Two of the brightest stars of Ireland’s recent emergence, Jordan Conroy and Terry Kennedy proved a partnership too prolific for defences to handle at the Olympic Repechage tournament.
Conroy and Kennedy combined for 20 tries in Monaco, including three of the four scored in the final defeat of France in Monaco, which confirmed Ireland’s passage to a first Games.
The almost telepathic understanding that the pair share on the rugby pitch was best highlighted in the build-up to Ireland’s second try against Samoa on Sunday.
Kneeling on the floor having been tackled, and looking across the pitch to the left wing, Kennedy launched a no-look pass behind his back which found Conroy in acres of space on the right touchline.
As he cantered over the line and touched down a pivotal try in the 21-7 win, Conroy could not conceal his gratitude, or his awe, at what his team-mate had just done.
“When you spend every day together — like every year, 24/7 — you just build up a chemistry… we might as well be twins!” Conroy said following the final.
“When they're marking me, he'll do the fancy footwork, little side-steps and it's really hard to defend against as well.
“I'll try and be modest, but I'd say we're an absolute nightmare duo.”
Kennedy added: “On the pitch, we both know where each other are constantly going to be, just from playing together so much and it makes such a difference.
“I know that if I give it to him in space, he'll get away and vice versa.”
Leaving everything on the pitch
However, that understanding and their willingness to think outside of the box did not always yield results at Stade Louis II.
"You cannot do that!"— World Rugby Sevens (@WorldRugby7s) June 20, 2021
Talk about an #ImpactMoment... The no-look, out-the-back-door pass from @IrishRugby's Terry Kennedy just has to be seen to be believed 😮@DHLRugby | #Rugby7s pic.twitter.com/P1GJCRixGC
At one point on Sunday, Kennedy spotted his team-mate in space on the opposite side of the pitch and launched a cross-field kick in his direction. However, Conroy was only able to volley the ball into touch.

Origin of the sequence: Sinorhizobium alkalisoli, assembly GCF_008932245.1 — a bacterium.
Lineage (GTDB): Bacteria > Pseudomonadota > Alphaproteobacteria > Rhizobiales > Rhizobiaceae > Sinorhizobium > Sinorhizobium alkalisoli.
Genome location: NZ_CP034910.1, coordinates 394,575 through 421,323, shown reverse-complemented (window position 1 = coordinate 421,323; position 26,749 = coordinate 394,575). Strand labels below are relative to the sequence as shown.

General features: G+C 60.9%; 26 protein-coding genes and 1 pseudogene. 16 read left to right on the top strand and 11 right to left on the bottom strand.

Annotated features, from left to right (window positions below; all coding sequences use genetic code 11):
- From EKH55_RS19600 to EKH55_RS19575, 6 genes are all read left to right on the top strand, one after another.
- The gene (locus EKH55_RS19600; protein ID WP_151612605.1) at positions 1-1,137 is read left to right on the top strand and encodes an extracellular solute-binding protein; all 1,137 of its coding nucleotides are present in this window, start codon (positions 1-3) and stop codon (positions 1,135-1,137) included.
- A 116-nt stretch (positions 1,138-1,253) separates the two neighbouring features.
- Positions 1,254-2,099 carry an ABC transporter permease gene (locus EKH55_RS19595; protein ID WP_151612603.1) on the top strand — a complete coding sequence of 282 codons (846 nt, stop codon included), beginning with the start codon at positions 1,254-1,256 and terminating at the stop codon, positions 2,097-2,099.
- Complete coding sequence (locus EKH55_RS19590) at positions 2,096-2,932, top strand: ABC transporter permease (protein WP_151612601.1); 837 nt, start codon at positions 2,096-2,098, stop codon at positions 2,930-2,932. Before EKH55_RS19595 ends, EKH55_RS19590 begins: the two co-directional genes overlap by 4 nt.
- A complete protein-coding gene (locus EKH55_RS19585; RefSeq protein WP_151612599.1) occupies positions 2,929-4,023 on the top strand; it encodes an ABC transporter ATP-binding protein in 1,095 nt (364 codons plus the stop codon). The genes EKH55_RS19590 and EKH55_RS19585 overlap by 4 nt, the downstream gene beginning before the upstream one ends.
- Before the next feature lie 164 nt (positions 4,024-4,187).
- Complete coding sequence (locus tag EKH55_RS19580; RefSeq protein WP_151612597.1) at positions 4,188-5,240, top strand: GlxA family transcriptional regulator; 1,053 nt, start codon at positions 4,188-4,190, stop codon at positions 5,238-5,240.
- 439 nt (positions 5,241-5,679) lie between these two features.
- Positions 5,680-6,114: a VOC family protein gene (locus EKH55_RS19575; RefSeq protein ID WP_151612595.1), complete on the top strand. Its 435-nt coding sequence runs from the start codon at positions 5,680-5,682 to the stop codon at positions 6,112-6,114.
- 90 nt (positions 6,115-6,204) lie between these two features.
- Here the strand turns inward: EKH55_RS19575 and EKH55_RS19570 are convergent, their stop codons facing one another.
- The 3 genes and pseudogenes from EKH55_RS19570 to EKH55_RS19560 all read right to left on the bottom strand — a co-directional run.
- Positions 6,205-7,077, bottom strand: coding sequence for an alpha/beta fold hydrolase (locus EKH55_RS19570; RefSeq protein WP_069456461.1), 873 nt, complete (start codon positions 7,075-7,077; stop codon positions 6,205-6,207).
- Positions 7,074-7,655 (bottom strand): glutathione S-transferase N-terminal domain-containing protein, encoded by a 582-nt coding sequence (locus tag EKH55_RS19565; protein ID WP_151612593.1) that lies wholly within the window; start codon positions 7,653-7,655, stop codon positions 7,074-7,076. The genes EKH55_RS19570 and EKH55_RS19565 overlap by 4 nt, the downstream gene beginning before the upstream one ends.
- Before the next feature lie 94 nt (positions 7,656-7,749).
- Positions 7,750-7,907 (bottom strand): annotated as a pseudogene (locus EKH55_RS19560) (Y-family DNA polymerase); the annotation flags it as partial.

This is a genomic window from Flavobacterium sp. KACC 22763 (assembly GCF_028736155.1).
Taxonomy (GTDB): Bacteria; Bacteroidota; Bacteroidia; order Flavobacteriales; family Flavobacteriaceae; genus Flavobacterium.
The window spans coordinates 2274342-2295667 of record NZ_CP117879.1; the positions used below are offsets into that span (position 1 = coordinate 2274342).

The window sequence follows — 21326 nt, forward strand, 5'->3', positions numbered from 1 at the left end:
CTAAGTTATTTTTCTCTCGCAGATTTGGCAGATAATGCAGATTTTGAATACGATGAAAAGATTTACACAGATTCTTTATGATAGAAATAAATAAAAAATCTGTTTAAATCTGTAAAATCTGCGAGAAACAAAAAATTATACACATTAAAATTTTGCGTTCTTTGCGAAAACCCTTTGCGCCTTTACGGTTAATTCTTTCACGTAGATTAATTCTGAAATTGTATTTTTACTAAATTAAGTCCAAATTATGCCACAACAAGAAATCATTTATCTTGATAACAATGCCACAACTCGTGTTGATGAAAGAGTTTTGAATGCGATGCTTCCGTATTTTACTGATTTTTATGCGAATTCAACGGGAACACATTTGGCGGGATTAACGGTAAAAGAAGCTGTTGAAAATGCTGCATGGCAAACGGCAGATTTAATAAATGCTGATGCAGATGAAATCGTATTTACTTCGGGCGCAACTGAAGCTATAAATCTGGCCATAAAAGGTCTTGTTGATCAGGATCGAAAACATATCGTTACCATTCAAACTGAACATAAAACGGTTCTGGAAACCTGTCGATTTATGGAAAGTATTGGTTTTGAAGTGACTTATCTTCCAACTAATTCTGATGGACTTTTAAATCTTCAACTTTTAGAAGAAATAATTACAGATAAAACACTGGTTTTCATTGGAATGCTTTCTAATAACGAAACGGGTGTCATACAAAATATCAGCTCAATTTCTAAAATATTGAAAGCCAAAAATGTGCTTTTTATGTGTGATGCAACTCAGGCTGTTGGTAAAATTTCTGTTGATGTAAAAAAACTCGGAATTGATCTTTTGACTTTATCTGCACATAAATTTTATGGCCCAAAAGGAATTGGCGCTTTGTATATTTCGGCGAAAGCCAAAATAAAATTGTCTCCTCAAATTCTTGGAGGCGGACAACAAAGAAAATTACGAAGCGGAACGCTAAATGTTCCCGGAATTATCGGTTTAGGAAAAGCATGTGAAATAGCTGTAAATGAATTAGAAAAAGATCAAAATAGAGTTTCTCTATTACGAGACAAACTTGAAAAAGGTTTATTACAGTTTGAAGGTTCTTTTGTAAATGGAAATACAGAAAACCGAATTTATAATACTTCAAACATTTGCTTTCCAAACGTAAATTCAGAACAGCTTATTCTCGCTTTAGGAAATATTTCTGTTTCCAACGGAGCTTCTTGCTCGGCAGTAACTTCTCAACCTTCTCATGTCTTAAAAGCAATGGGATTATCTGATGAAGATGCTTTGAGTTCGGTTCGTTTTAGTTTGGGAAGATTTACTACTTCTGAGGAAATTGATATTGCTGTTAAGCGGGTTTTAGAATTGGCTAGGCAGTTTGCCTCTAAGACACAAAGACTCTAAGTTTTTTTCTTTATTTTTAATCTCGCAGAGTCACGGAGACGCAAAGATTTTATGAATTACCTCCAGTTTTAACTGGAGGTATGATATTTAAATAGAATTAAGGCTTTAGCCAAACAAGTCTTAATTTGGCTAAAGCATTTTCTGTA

“It was just the soccer skills letting me down. I used to play soccer, but it's just all rugby orientated now,” Conroy admitted.
“It was going to be 50-50 [if] it was going to work or not. It would have been pretty cool if I'd got it for the highlight reel.”
“I was giving out to him that he didn't catch it,” Kennedy interjected. “I thought he could have got it.”
Following an energy-sapping two days of action, Conroy admitted that the closing stages of Ireland’s 28-19 qualifier final defeat of France were tough.
Despite taking a first-minute lead when Kennedy crossed the whitewash, the Irish found themselves 12-7 behind at half-time and needed second-half tries from Conroy (two) and Harry McNulty to pull through and book their place at Tokyo 2020.
“Mental warfare, it was. In the second half, I just was going to leave everything on the pitch,” Conroy said.
“I just said, ‘Legs, you just keep going and keep going’. And, you know, it just worked and we were hungry for it.
“Leading up to it, we were so hungry for it. It was a once in a lifetime chance and we just had to leave everything out there.”
Conroy and Kennedy can now look forward to becoming Olympians when the men’s tournament kicks off in Tokyo on 26 July.
“It's incredible,” Kennedy said. “It's kind of something we didn't really think about.
“We were just focusing on this tournament but now, it's kind of starting to sink in now. We can't believe it.”
“I'm speechless at the moment but I can't believe we actually did it, all our work finally paid off and us and the lads couldn't be happier,” Conroy added.
“It's actually unreal. We're actually going to Japan — arigato! I watch a lot of anime so I'm brushing up on that.”